Since ad blockers first surfaced on the Internet many years ago, there’s been an ongoing struggle between users who find ads intrusive and webmasters who need them to keep their sites afloat.
Some website owners have given up the fight entirely and moved on to other means of monetization, including the implementation of “paywalls,” subscriptions or affiliate links throughout their content.
However, other websites have chosen to fight back by implementing ad blocker detection into their websites. According to a study performed by the University of Iowa and UC Riverside, roughly 30.5 percent of the top 10,000 websites on the Internet use the technology in some form, though its purpose differs greatly from site to site.
Some publications use the tech for little more than the gathering of data or the occasional polite pop-up that asks users to turn off their ad blocker. Others take it a step further and implement more subtle anti-ad blocking measures. These can include “bait” content engineered to trigger ad blockers, allowing a site to silently re-deploy ads and effectively avoid detection from most modern ad blockers.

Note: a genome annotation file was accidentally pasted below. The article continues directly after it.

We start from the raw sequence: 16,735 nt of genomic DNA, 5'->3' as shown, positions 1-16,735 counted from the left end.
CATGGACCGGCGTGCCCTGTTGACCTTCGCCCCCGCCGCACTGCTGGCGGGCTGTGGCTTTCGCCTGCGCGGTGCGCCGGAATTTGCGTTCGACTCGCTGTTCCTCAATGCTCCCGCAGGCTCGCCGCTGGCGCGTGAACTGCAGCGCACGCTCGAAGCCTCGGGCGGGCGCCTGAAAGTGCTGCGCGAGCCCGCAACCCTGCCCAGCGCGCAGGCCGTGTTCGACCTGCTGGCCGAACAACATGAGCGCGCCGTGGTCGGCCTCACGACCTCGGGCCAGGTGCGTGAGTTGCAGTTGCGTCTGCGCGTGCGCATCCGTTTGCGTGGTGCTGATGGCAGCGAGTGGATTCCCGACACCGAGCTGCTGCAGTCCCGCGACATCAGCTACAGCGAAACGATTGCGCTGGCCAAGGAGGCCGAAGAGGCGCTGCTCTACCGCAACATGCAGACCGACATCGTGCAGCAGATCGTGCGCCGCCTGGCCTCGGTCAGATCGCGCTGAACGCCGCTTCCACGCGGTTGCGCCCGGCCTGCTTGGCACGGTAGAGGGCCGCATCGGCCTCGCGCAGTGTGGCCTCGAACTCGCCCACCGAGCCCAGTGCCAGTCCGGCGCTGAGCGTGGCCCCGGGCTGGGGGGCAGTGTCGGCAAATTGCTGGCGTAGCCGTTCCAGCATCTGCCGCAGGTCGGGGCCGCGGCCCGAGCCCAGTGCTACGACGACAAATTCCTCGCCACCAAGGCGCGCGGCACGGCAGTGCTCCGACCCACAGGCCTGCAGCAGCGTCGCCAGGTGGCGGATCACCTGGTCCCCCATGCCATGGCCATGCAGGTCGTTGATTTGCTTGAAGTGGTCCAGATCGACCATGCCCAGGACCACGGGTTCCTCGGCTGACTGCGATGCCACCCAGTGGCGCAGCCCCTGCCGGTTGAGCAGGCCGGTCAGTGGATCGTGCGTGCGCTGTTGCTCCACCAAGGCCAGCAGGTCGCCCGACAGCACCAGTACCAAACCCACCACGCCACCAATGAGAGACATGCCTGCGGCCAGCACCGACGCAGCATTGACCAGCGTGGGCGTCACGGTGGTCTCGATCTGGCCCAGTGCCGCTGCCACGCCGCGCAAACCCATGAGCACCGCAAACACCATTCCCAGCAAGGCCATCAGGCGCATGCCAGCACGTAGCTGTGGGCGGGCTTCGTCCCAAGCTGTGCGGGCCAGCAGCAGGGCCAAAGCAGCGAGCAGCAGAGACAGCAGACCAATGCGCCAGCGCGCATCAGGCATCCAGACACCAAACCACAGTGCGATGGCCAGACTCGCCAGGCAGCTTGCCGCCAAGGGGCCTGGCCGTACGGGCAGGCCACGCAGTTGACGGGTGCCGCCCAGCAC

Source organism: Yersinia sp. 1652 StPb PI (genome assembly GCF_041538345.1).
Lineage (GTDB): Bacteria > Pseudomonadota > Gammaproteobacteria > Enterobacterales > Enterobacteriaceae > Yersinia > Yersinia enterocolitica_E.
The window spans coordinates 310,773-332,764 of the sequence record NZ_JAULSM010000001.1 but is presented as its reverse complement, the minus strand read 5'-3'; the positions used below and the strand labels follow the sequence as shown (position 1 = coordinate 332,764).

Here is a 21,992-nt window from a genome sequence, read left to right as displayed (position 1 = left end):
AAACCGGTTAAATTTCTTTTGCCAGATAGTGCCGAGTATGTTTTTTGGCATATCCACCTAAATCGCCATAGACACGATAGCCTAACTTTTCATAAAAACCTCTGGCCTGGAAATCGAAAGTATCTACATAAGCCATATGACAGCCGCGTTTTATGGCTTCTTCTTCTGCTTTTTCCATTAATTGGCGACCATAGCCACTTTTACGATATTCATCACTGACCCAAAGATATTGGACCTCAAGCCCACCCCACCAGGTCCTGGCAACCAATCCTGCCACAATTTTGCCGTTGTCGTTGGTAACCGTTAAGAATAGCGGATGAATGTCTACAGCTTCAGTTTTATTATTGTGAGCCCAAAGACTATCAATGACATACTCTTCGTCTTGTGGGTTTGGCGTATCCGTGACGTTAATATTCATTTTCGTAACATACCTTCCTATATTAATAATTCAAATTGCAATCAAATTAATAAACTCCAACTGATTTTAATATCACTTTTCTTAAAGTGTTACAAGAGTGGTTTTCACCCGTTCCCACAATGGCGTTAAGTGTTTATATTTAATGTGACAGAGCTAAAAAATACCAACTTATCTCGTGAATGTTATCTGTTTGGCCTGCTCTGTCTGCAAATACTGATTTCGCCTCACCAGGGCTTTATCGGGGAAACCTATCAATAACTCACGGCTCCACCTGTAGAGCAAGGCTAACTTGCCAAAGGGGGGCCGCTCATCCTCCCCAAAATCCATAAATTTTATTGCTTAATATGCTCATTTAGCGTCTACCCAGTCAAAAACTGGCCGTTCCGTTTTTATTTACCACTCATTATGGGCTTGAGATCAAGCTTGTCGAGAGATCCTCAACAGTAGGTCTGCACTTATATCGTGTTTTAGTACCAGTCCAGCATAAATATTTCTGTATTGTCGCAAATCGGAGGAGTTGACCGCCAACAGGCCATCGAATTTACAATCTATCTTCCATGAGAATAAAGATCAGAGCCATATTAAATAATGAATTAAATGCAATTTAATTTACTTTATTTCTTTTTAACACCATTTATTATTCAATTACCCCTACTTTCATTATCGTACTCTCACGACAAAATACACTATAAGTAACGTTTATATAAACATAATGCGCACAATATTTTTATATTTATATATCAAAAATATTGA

Though these measures have seen increased adoption recently, the battle between ad providers and ad blockers is far from over. The study details a number of ways that developers of ad blocking software can retaliate against the changes, one of which could involve rewriting their software’s code to fool a website’s anti-ad blocker detection into thinking there is no ad blocker in the first place.
The study notes that the Internet may soon find itself in the middle of a “technological battle” between ad blockers and ad providers as both sides continue to develop increasingly sophisticated detection and blocking systems.
Researchers claim ad blockers keeping pace with anti-ad blocking efforts will be “crucial” to preserving the security and privacy of safety-conscious Internet users, with the potential for further reform in the online advertising industry down the line… that is, if ad blockers can keep the pressure up.